Calgary — despite your protestations to the contrary and my own adolescent memories of hearing of it as an “up and coming” city — barely makes it on to Toronto’s radar screen. Less so Montreal’s. I needn’t tell you about the rest of the world.

Since I left in 1986, the population of the Greater Toronto Area has increased by one million. That’s 25 per cent more than the entire population of present-day Calgary, “rapid” growth notwithstanding. Just Toronto’s western suburbs in Peel Region exceed Calgary in both population and wealth. And they barely rate a mention as well.

After London, Toronto seems to me spacious, traffic-free, friendly, and charmingly provincial. Nice though. And wealthy enough to offer a wide range of luxury products and high culture — though invariably smaller, less varied, and less sophisticated than the great cities of London, Paris, and New York. And, come to that, most European capitals and big American cities.

While your local boosterism is both charming and needed for any city with pretensions to greatness, I’m afraid your article is somewhat misguided. There are simply not enough people in Calgary. In my own view, Calgary is also just too cold to ever get really big.

Realistically, there are only two possible “big cities” in Canada: Toronto and Vancouver. Neither has achieved this status yet and it is no sure thing, especially given Canada’s somewhat anaemic economic performance of late. Montreal, charming and big though it is, is both too cold and too culturally insular. Toronto is handicapped by its cold climate, but the sheer dynamism and wealth of this part of Ontario has continued to attract a steady stream of newcomers (vastly outstripping Calgary on that score, by the way). However, Toronto is barely two thirds the size of Chicago — and less wealthy per capita — and even Chicago doesn’t figure much in Europe or in Northeastern U.S./California (America’s “metropolitan centres”). If Toronto tops Chicago in population (i.e., reaches nine million), it could do it, because it would also act as the cultural and economic focal point for Canada, which by then would have more than forty million people. Chicago loses its brightest and best to New York, California, and Washington, and there’s no reason to assume this wouldn’t continue.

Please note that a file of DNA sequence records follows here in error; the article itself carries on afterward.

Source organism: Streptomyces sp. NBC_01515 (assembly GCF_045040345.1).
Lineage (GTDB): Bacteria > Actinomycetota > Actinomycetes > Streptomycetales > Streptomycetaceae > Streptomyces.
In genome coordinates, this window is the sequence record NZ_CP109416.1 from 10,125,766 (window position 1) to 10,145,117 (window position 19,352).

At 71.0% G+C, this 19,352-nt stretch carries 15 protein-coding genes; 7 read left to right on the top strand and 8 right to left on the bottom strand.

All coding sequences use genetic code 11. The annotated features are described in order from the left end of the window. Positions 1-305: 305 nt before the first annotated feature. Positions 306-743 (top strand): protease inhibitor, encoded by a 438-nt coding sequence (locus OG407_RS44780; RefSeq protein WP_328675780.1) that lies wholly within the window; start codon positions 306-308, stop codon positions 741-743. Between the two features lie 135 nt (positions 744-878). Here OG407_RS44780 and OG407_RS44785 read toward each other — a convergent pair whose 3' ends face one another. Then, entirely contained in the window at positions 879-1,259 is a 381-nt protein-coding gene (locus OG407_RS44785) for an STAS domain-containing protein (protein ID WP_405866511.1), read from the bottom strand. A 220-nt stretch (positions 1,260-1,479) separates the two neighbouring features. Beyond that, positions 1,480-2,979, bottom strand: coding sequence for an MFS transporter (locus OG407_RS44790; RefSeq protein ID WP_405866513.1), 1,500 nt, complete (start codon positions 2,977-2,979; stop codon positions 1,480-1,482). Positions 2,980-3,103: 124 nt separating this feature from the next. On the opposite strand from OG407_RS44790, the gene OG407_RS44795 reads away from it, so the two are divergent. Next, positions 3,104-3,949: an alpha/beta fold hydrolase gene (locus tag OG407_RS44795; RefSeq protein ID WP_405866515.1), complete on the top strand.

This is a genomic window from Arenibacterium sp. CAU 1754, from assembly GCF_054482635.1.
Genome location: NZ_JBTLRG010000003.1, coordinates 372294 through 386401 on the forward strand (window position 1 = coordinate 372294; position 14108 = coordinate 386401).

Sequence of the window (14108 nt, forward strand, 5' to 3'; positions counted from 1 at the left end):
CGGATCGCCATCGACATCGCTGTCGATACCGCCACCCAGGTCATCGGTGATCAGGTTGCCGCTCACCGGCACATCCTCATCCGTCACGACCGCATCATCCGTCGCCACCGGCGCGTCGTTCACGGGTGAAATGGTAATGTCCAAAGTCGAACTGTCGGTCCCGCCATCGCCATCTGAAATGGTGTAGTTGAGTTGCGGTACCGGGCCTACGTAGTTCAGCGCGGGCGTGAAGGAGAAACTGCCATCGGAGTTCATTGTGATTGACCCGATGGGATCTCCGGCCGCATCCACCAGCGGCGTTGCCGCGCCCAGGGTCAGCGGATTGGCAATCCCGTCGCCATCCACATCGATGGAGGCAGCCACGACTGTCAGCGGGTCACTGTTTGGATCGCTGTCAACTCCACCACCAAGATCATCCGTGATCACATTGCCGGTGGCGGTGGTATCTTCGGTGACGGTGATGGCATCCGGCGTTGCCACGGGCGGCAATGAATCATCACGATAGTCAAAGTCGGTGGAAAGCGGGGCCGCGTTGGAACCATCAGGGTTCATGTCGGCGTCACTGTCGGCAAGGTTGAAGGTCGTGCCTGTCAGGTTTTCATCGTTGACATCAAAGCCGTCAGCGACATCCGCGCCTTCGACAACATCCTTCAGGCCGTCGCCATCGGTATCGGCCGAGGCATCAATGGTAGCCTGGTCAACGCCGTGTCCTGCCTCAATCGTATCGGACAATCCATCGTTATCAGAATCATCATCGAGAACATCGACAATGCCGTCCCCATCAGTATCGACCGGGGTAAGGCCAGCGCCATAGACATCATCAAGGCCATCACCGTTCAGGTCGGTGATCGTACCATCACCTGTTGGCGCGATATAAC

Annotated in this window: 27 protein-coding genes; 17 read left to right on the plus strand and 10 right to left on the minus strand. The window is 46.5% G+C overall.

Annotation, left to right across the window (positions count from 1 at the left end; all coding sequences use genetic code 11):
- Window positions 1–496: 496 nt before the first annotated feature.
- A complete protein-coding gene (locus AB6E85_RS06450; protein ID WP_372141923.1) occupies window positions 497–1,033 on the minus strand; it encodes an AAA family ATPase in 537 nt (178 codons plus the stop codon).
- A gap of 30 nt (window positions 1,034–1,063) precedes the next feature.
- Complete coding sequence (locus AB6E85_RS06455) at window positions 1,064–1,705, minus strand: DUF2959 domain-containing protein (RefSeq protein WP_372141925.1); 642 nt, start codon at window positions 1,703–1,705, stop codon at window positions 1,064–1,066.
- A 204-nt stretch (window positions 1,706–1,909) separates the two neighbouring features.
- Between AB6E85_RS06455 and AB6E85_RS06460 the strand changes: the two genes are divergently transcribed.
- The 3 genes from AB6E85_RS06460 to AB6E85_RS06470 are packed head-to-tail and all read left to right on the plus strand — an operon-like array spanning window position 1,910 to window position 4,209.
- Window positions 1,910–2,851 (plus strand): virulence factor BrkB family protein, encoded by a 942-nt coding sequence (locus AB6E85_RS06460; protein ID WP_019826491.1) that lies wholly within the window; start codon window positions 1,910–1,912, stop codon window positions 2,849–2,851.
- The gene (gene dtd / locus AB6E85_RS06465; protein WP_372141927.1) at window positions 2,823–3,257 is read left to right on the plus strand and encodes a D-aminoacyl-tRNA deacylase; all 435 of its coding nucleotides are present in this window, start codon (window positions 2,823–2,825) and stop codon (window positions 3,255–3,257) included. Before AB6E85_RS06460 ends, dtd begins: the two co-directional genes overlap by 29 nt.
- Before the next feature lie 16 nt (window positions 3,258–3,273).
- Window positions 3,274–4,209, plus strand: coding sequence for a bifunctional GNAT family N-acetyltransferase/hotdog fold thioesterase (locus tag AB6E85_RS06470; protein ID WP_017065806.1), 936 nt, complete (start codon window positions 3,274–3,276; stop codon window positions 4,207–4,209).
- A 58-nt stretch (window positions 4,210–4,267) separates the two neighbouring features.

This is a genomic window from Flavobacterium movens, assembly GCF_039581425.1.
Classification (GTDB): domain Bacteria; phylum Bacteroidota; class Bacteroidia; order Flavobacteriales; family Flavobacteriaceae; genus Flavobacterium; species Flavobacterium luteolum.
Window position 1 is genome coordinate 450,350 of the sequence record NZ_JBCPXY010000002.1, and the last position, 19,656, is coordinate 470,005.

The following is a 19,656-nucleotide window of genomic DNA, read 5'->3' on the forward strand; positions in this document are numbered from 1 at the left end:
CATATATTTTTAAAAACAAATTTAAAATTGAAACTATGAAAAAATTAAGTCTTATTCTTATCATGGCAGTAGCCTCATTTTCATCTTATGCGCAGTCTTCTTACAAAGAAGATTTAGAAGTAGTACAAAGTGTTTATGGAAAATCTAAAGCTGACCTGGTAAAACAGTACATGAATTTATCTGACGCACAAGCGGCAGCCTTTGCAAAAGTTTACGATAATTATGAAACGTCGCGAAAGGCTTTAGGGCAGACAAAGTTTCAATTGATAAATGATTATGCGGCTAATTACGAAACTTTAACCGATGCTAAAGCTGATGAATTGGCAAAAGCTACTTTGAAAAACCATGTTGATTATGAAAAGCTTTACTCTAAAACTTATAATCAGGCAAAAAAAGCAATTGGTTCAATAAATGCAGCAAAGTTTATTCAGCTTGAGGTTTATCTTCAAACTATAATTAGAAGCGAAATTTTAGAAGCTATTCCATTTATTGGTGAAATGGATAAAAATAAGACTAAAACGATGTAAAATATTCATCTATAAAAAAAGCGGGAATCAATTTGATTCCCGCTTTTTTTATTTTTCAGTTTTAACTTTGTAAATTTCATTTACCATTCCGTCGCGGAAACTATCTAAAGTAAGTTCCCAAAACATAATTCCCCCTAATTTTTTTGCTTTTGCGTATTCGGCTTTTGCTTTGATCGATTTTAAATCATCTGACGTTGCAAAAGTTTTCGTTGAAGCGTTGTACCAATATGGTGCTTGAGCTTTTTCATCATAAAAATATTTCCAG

Vancouver’s stunning natural beauty and gentle climate means it would need far fewer people, but it would still have to beat San Francisco: a tall order. New York and Los Angeles will continue to be the only really great cities in America: Dallas and Houston are too hot, too “suburban,” and too right wing, no matter how big they get. Sao Paulo, Rio de Janeiro, and Mexico City are New York and LA’s only potential threats from this hemisphere, though I see no great medium term prospects for any of them.

As for Calgary? Dream on.